The boss of embattled German auto giant Volkswagen today issued an apology to angry shareholders over the emissions cheating scandal that has plunged the group into an unprecedented crisis.
Facing an annual general meeting for the first time since the scandal erupted in September, Matthias Mueller said: “On behalf of the Volkswagen Group and everyone who works here, I apologise to you shareholders for your trust in Volkswagen being betrayed.
“This misconduct goes against everything that Volkswagen stands for,” he added nine months after the start of the “Dieselgate” affair, when it emerged VW had installed emissions-cheating software into 11 million diesel engines worldwide.
Volkswagen is still far from drawing a line under the scandal, with the costs of the affair still incalculable while it remains unclear if VW’s own internal investigation will pinpoint the major culprits behind the scam.
And the auto giant, which owns 12 brands ranging from Volkswagen and Porsche to Audi and SEAT, still faces a myriad of regulatory fines and lawsuits from customers and shareholders.
Shareholders are expected to use the AGM in the northern city of Hanover to let off steam at the way management has handled the affair.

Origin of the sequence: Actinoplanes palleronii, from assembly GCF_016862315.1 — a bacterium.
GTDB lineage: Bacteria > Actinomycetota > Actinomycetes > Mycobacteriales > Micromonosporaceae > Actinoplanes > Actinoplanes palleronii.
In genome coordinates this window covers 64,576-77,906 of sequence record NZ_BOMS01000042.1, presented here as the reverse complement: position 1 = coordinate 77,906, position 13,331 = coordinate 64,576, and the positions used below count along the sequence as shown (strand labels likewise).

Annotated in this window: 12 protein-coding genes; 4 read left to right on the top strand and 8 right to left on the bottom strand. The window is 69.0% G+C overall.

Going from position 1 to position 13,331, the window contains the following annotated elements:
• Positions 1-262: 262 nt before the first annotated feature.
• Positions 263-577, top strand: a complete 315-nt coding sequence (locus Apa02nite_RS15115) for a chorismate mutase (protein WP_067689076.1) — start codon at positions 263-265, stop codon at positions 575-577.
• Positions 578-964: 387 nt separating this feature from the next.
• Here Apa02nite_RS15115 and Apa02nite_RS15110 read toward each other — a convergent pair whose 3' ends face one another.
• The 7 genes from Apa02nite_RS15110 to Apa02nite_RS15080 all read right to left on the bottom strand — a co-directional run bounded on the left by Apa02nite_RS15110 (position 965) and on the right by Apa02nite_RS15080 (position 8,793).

Two days ahead of the meeting, prosecutors provided more fodder to the irate shareholders when they said they were investigating former VW boss Martin Winterkorn for having allegedly manipulated the market by holding back information about emissions cheating at the car giant.
A second former member of the board was also under probe, prosecutors said, without giving the individual’s name, but a Volkswagen spokesman told AFP that the suspect was Herbert Diess — who is in charge of the VW brand.
Listed companies are required to disclose information that could affect market prices immediately.
But VW complied with its disclosure obligation only on September 22, 2015, prosecutors said, four days after US regulators went public that they were charging the company for emissions cheating.
The allegations struck at the heart of shareholders’ misgivings, as they have since early on in the scandal also accused management of dragging their feet in informing them about the scam, which led to a stunning 40-per cent drop in the company’s share price last autumn.
The stock has since recovered somewhat, but is still 26 per cent below the levels before the scandal broke last September, and the company’s finances also remain weak.
After it was forced to set aside 16 billion euros (USD 18 billion) in provisions to cover the costs of the affair so far, it sank to a net loss of 1.6 billion euros, its first loss in two decades.